Michael Cuesta was honored with the Best New Filmmaker Award from the Boston Society of Film Critics, for L.I.E., his debut as a writer/director/producer. The film was nominated for six Independent Spirit Awards including Best Feature and Best Director. Widely acclaimed, L.I.E. premiered in competition at the Sundance Film Festival, and played at the Film Society of Lincoln Center's New Directors/New Films series, and was awarded the Prix Du Jury at the Deauville Film Festival, and the Grand Jury Award for American Narrative Feature at OutFest. Cuesta was also nominated for the Gotham Awards
Open Palm Award for Outstanding Directorial Debut and won the Best Director Award at the Stockholm Film Festival, as well as the New Director Award at the Edinburgh Film Festival.
L.I.E. began its commercial run in New York on Friday, September 6, 2001. Cuesta points out that "On 9/11, I was on a press tour promoting L.I.E. I was stranded in the Midwest. All I cared about was getting home to my family. The movie lost its meaning that day, obviously, but ironically, the Hollywood studios postponed several releases and as a result, it allowed indies like L.I.E. to hang around the theaters a bit longer."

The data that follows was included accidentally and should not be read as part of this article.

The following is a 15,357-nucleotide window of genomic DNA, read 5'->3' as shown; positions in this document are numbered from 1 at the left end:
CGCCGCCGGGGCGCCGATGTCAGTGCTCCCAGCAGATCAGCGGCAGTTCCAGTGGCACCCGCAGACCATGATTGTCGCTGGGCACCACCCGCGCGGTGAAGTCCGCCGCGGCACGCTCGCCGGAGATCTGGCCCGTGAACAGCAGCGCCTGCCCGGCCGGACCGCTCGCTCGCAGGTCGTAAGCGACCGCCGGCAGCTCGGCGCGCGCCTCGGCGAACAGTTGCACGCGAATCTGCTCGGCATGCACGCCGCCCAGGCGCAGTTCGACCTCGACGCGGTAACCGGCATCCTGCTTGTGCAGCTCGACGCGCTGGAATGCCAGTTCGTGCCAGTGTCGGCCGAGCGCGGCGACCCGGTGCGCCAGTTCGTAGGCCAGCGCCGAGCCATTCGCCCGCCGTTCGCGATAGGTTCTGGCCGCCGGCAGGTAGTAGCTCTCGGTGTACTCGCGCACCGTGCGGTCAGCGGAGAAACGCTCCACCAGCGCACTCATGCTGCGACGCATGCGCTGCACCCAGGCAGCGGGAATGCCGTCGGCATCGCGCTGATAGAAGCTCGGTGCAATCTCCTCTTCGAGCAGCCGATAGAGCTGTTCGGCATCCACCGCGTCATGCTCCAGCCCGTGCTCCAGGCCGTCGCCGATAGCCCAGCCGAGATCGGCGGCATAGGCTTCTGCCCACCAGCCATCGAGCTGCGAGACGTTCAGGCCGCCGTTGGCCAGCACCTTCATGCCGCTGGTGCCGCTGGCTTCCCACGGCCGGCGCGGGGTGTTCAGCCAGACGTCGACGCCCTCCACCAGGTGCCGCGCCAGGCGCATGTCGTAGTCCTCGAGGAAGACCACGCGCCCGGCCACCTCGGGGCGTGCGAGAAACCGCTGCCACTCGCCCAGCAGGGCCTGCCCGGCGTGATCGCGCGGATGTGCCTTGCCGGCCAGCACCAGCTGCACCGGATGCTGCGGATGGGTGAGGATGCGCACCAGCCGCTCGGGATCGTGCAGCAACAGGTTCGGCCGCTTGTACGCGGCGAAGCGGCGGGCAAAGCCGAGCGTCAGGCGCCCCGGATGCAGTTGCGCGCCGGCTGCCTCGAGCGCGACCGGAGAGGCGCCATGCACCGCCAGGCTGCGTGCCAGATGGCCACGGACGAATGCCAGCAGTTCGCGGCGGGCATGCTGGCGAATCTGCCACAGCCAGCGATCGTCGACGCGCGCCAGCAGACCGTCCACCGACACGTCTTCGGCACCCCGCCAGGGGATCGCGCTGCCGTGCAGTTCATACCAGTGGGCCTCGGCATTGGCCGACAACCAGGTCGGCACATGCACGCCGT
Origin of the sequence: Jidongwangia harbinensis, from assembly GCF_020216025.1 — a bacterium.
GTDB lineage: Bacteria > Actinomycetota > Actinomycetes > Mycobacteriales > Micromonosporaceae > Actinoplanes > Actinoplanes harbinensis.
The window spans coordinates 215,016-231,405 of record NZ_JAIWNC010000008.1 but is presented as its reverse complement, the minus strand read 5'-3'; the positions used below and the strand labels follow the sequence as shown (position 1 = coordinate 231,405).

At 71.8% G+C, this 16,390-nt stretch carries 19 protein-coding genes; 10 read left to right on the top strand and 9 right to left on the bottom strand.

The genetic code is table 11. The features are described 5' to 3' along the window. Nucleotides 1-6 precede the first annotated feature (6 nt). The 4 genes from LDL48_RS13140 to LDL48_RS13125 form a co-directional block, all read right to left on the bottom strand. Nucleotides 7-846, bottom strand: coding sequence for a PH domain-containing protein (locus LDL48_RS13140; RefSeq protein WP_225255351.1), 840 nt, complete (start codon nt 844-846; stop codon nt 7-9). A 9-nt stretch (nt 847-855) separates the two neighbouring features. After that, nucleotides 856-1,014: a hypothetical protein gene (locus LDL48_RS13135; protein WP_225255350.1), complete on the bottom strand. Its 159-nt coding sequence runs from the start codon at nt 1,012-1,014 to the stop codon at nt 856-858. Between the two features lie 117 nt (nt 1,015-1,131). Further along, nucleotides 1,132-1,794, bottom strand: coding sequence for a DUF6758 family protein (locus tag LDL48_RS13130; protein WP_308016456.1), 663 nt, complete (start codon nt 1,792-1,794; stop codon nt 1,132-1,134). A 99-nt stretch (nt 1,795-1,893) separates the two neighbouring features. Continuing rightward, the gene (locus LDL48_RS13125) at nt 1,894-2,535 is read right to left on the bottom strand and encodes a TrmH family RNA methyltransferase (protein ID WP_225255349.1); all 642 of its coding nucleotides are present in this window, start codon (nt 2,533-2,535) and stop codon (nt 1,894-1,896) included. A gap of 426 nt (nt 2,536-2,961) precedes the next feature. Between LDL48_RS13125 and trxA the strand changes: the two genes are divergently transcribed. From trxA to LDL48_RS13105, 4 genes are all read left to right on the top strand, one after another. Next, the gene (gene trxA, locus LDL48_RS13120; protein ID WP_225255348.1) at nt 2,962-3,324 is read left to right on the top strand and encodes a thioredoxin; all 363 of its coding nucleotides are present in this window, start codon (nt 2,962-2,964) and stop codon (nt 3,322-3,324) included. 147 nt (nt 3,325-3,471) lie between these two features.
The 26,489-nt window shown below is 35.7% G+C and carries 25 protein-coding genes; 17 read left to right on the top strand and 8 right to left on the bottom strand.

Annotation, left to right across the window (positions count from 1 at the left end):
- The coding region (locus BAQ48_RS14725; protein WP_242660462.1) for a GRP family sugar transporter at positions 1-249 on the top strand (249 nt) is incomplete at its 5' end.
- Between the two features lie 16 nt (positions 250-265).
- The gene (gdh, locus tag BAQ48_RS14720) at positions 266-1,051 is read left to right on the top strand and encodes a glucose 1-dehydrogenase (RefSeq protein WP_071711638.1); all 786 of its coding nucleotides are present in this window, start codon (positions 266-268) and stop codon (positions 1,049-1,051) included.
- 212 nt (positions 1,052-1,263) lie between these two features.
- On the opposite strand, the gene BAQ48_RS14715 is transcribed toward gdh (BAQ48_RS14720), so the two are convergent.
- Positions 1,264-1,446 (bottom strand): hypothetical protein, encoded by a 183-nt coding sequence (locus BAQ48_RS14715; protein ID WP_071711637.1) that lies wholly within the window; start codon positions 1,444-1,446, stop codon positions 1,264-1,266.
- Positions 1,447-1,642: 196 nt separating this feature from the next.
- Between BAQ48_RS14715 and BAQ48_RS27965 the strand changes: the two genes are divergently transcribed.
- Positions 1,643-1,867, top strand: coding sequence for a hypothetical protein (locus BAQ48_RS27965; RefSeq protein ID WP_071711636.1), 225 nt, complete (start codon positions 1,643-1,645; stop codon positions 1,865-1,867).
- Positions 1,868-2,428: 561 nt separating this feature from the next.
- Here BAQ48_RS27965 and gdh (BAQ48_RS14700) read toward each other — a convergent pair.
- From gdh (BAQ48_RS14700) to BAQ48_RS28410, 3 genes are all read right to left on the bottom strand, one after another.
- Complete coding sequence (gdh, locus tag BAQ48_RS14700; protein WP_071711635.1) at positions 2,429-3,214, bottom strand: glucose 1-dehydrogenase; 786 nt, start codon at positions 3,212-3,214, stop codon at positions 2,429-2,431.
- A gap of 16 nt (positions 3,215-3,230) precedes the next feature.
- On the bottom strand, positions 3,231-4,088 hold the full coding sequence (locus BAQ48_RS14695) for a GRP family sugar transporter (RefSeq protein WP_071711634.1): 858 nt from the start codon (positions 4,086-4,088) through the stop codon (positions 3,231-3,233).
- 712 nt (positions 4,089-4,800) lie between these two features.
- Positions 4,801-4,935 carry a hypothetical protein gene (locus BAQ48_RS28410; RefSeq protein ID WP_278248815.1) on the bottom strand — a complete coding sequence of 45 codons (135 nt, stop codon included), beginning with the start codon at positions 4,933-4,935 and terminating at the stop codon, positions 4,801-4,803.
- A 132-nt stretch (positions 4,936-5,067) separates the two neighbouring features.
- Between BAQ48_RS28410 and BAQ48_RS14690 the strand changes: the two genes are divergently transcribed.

The success of L.I.E. catapulted Cuesta from an award-winning director of commercials (Cuesta has been honored at the Museum of Modern Art and a number of advertising awards shows) to an in-demand director of quality episodic television, particularly pilots. He directed six episodes of the acclaimed HBO series "Six Feet Under," which led to his work directing the pilot and entire first season, and serving as executive producer of, the hit Showtime series "Dexter." Cuesta also recently served as executive producer and directed the pilot and another early episode of the hit CBS drama "Blue Bloods." And Cuesta had such a blast directing a recent episode of HBO's "True Blood" that he's back for more, having recently directed the final episode of the show's second season. Cuesta just wrapped the Showtime pilot "Homeland" starring Claire Danes and Damien Lewis.